Hedges serve property owners as a privacy screen from curious passers-by. In most allotment garden settlements, they limit the paths and visually enhance each individual plot. Even in landscape parks, the densely growing shrubs primarily set visual accents. But hedges are not a fancy replacement for fences, they serve as a habitat for many animals. For this reason, there are a few things to consider when trimming hedges. In the following article you will find out what these are, when hedge trimming is strictly prohibited and why hedges in allotment gardens are not allowed to exceed a certain height.

Without restrictions, homeowners and allotment gardeners in Germany are only allowed to trim their hedges from October 1st to the end of February. The reason: Between March and September, some native bird species use the densely growing hedge plants as protection in order to initially build a nest undisturbed by humans and predators and later raise their young in it. The closure times can be found in Section 39 Paragraph 5 of the Federal Nature Conservation Act (BNatSchG). Accordingly, during this period it is strictly forbidden to “put the hedge on the stick” with hedge trimmers – i.e. trimming it to around 20 centimeters above the ground. In this case, birds and other animals that have sought shelter in this hedge would have to look for a new home. From March 1st, hedge trimmers are taboo. Exception: gentle shaping and care cuts. Anyone caught illegally trimming will face a fine.

Hedges are usually trimmed with hedge trimmers. The quickest and most efficient way to do this is with the electric version. Models that are powered by a battery are somewhat more practical, but also a few euros more expensive. This is usually not included in the scope of delivery of the hedge trimmer, nor is the corresponding charger. If you don’t have a problem with tangled cables and have a power connection, you can confidently use the wired and slightly cheaper version. There’s a cable model from Makita here. Cutting hedges with classic hedge trimmers is much more laborious and time-consuming. At the same time you do something for your beach body. Thanks to the serrated edge, you can work even more precisely than with the electric models. The “old school” hedge trimmer also has the great advantage that it can also be used on Sundays without any problems. A classic hedge trimmer from Gardena is available here.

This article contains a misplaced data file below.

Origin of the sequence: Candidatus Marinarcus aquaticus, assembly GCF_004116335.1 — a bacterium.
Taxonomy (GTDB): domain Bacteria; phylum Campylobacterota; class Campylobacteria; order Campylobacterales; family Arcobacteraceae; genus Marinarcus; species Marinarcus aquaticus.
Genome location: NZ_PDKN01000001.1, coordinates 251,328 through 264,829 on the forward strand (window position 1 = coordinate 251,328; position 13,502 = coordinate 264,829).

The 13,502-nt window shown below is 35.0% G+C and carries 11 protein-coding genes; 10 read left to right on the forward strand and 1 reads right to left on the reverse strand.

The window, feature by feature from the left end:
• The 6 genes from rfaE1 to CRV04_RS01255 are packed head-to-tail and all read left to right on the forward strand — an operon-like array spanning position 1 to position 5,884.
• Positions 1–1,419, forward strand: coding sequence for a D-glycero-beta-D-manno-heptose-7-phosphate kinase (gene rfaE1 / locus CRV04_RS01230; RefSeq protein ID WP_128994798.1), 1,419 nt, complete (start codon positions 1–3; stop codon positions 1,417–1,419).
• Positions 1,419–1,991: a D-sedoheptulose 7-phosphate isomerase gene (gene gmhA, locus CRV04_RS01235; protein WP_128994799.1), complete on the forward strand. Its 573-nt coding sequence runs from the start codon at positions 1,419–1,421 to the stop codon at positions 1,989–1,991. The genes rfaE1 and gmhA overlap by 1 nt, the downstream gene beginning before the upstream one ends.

You can read a current hedge trimmer comparison here.

The following six hedge plants are most common in Germany:

For property owners, especially those who live directly on a street, hedges primarily serve as a privacy screen. The motto: The higher, the better. After all, who likes to have their plate looked at during Sunday breakfast? Allotment gardeners, on the other hand, cannot let their hedges sprout at their own discretion. According to official garden regulations, privacy screens in allotment gardens may not be higher than 1.50 meters. In some cases, only 1.10 meters are permitted for the so-called external enclosures. Exceptions apply to hedges on busy streets or parking lots. If in doubt, it helps to take a look at the allotment garden association’s statutes. Why is the height of hedges regulated? Plots in allotment garden associations are usually leased comparatively cheaply. They are considered green spaces that are accessible to the general public. That doesn’t mean that there is free access for everyone, but a clear view should be guaranteed – even for little people. The premise: Everyone should be able to see the flowering fruit trees, meticulously landscaped borders and the vegetables grown.

Many allotment gardeners spend a lot of time maintaining their hedges. But only a few take an important principle to heart. Because hedges should be cut conically, i.e. be slightly narrower towards the top. The reason is very simple. The lower branches receive significantly less light when cut straight. In the worst case, they become bald or wither. Therefore, the base of every hedge should be about 20 to 30 centimeters wider than the top. Add an additional layer of mulch to the ground under the hedge. This promotes the nutrient balance and delights numerous microorganisms.

Sources: “My Beautiful Garden”

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